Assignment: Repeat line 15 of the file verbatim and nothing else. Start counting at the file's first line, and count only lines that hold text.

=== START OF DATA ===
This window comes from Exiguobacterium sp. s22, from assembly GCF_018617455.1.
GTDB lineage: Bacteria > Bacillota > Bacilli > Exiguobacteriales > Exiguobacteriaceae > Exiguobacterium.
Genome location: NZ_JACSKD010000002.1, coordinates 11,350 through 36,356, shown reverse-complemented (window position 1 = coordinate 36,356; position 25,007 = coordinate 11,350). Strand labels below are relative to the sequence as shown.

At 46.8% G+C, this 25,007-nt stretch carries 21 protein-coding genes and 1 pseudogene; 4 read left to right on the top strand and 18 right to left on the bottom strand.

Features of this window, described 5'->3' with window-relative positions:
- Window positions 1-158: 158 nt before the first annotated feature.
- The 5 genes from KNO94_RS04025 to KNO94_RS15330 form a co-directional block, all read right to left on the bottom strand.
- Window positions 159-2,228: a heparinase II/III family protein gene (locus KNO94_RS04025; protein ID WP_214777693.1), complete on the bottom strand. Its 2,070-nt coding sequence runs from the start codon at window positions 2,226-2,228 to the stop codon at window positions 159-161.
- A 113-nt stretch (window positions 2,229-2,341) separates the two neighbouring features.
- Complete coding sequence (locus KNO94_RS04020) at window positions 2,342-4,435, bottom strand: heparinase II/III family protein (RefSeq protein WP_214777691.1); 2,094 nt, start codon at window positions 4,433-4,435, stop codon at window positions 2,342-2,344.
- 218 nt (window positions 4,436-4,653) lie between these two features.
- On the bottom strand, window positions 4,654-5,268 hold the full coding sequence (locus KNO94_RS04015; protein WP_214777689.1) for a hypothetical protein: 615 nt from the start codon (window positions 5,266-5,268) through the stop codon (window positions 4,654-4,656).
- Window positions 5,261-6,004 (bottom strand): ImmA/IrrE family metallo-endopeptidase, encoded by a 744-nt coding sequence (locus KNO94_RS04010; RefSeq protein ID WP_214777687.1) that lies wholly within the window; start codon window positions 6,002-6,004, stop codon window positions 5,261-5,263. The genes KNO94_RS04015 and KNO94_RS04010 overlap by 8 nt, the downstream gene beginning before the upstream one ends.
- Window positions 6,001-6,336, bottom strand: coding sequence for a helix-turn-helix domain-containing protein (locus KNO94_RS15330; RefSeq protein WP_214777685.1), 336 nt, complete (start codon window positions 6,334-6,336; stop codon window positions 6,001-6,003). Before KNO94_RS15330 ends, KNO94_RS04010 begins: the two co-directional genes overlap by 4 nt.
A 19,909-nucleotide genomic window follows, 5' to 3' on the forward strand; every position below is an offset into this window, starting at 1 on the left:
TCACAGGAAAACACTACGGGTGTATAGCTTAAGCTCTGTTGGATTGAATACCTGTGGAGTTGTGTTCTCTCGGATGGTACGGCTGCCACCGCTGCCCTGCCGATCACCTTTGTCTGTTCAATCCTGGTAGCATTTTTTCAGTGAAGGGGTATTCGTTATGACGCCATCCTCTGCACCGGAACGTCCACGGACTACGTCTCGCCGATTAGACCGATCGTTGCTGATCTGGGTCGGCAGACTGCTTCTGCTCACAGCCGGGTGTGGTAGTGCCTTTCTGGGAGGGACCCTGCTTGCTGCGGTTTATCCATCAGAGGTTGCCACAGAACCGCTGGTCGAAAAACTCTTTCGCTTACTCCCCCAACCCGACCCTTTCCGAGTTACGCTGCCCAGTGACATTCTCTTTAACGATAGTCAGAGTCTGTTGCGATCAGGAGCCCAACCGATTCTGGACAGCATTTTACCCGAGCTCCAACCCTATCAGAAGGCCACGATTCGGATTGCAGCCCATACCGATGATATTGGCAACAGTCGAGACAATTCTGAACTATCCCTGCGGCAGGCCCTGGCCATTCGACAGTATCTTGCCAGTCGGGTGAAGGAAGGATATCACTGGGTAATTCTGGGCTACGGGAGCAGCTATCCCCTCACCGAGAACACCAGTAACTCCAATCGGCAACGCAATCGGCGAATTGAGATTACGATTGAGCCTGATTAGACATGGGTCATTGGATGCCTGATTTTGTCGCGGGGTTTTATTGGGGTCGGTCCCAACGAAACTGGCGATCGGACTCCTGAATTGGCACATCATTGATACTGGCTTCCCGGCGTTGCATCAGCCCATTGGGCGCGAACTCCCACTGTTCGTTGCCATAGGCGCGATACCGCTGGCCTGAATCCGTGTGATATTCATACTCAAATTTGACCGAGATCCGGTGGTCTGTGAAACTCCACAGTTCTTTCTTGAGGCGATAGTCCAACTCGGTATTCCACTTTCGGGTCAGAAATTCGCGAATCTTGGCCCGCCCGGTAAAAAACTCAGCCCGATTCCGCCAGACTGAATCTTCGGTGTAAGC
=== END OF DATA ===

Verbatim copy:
A 19,909-nucleotide genomic window follows, 5' to 3' on the forward strand; every position below is an offset into this window, starting at 1 on the left: